With my new computer I also ordered a Cooler Master QuickFire Ultimate keyboard for € 83. Why so expensive you might ask? Because this is a mechanical keyboard. I admit it’s a luxury and in my experience so far it doesn’t really offer a significantly better typing experience. The difference is minor, but I appreciate it. Compared with a standard rubber dome switch keyboard the Cherry MX Brown mechanical switches in this keyboard require very little force to be pressed. This does allow you to type slightly faster, even though I don’t gain much because I only use my two index fingers to type. Compared to the other types of Cherry MX switches, the brown switches occupy the middle ground and are suitable for both gaming and typing.
Maybe an even more important motive for me to buy this keyboard is that it seems to be more durable. My previous keyboard was a Logitech UltraX Flat, which had rubber dome switches and laptop style keys. Nice keyboard, but when you want to clean it and pull off the keys you have to be very careful not to destroy the key press mechanism. Putting them back on is a challenge too. This QuickFire Ultimate comes with a key puller and allows for easier removal which is certainly not destructive. I still have to try this though because I didn’t need to clean it so far.
All the keys also have a red backlight which can optionally be activated. It’s a nice gimmick, but I never use it. I can touch type – with two index fingers –and my bedroom is adequately lit when it’s dark, so I don’t see the point in having a backlit keyboard. It might be useful for a laptop if you’re outside at night though. I’d prefer having no backlight at all and a lower purchase price instead. The keyboard is marketed towards gamers and that’s probably why it has the fancy name and the “Quick Fire” on the space bar, but I would have preferred a slightly more formal look. But this keyboard was the one of the cheapest mechanical keyboards and the only one I could find with Cherry MX Brown switches for such a price, so that’s why I bought it anyway.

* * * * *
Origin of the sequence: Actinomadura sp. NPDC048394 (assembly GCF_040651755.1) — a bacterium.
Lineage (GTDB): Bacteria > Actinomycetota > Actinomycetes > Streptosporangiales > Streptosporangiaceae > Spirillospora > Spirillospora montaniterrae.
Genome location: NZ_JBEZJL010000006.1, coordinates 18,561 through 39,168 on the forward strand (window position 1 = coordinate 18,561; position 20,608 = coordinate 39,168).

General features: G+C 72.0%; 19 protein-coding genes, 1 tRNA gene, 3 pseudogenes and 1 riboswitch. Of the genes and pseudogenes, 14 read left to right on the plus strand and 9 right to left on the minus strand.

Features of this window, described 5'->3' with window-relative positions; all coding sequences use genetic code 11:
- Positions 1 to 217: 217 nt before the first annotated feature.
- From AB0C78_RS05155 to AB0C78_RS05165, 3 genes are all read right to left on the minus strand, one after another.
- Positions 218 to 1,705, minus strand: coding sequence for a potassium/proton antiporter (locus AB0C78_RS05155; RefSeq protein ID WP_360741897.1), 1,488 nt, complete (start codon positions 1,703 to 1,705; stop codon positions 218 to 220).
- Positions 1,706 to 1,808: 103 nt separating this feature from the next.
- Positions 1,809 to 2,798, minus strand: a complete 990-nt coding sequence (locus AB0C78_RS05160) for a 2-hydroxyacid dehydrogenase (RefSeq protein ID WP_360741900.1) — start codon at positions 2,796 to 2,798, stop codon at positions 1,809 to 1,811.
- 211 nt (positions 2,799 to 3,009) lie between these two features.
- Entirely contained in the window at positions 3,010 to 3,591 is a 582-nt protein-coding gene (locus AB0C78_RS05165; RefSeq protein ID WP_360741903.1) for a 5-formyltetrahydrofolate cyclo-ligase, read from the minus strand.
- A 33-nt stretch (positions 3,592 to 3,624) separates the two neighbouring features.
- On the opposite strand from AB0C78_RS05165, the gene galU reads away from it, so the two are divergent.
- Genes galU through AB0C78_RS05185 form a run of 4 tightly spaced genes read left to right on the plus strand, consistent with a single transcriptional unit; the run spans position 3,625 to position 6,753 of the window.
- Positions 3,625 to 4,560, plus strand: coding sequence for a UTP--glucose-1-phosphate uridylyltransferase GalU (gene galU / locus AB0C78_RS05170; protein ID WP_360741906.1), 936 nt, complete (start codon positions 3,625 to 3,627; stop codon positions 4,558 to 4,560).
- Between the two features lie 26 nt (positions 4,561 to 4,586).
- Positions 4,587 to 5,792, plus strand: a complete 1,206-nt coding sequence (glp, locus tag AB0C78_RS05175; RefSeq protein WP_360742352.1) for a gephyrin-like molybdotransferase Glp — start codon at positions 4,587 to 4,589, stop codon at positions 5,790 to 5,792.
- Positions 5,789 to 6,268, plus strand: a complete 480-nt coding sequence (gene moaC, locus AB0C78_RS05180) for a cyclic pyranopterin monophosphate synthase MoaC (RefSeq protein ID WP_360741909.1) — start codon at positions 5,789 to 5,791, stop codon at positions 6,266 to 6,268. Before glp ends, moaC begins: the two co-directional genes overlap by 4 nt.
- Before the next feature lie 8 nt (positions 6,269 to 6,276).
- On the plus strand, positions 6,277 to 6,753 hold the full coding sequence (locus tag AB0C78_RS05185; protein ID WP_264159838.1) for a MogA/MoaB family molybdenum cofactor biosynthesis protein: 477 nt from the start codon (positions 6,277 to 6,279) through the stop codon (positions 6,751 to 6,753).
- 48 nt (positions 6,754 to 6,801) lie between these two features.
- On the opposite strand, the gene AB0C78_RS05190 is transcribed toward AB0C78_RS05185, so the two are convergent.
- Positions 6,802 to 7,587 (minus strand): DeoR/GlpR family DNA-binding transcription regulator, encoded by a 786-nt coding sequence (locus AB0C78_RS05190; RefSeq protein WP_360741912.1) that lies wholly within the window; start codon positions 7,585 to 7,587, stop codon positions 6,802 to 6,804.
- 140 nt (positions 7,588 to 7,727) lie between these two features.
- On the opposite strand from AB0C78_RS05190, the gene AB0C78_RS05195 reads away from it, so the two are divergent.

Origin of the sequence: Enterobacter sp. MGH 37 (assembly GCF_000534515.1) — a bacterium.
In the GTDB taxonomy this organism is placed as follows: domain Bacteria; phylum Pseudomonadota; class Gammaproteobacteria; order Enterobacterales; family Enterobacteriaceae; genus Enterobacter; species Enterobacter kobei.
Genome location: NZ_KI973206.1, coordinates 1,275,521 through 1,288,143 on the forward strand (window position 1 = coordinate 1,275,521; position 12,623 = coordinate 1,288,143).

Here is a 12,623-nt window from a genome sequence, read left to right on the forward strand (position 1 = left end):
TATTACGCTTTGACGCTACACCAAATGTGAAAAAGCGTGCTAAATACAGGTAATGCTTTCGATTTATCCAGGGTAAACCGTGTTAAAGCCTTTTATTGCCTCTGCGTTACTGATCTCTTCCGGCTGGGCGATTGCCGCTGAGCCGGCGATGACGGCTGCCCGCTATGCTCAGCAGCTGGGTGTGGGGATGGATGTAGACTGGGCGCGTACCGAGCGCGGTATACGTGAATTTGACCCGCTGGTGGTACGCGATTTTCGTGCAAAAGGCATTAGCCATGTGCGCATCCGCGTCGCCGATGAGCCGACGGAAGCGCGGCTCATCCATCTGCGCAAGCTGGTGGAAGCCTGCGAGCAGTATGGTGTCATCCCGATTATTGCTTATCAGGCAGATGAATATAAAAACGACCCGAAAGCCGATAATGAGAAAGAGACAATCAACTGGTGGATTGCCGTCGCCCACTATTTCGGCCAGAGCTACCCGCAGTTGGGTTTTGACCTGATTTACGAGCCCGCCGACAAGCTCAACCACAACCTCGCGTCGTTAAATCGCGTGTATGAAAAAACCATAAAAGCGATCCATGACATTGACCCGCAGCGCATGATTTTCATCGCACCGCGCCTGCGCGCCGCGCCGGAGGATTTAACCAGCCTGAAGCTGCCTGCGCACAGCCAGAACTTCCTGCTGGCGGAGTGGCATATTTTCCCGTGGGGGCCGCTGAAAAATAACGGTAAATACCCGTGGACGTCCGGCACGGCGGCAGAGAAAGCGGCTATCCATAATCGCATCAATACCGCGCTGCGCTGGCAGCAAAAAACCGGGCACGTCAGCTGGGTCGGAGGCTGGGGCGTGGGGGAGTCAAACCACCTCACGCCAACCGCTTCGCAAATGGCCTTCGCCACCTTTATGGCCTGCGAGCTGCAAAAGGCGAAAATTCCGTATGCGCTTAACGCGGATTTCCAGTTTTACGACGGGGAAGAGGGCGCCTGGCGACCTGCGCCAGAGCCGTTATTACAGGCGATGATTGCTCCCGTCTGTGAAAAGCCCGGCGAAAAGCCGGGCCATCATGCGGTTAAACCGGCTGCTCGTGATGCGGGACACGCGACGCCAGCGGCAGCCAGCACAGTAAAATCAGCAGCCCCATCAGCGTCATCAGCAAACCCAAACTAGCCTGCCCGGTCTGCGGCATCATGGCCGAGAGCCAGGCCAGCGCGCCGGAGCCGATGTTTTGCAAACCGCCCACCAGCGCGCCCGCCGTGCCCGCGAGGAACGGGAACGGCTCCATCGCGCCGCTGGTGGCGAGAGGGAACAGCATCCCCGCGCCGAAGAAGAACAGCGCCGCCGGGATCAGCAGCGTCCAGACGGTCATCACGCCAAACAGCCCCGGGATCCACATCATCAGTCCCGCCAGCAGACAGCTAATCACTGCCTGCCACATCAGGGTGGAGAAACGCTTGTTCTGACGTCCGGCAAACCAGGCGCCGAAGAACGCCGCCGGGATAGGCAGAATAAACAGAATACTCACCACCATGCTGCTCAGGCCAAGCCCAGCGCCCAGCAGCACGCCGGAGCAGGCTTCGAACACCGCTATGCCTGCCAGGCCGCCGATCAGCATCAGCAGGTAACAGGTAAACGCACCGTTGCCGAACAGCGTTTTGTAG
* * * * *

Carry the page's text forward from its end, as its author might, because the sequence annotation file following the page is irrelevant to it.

One disadvantage is that it didn’t work at all when an OS wasn’t booted yet – i.e. in GRUB and the BIOS – on my older PC. My older PC had a Gigabyte P35-DS3L motherboard, but my latest PC doesn’t have this issue.
It was hard for me to justify spending € 83 on a keyboard, but in the end the fact that I use my keyboard every day convinced me. If this one can last many years and last longer than a rubber dome switch keyboard, it will be money well spent. I wouldn’t spend more than € 100 though.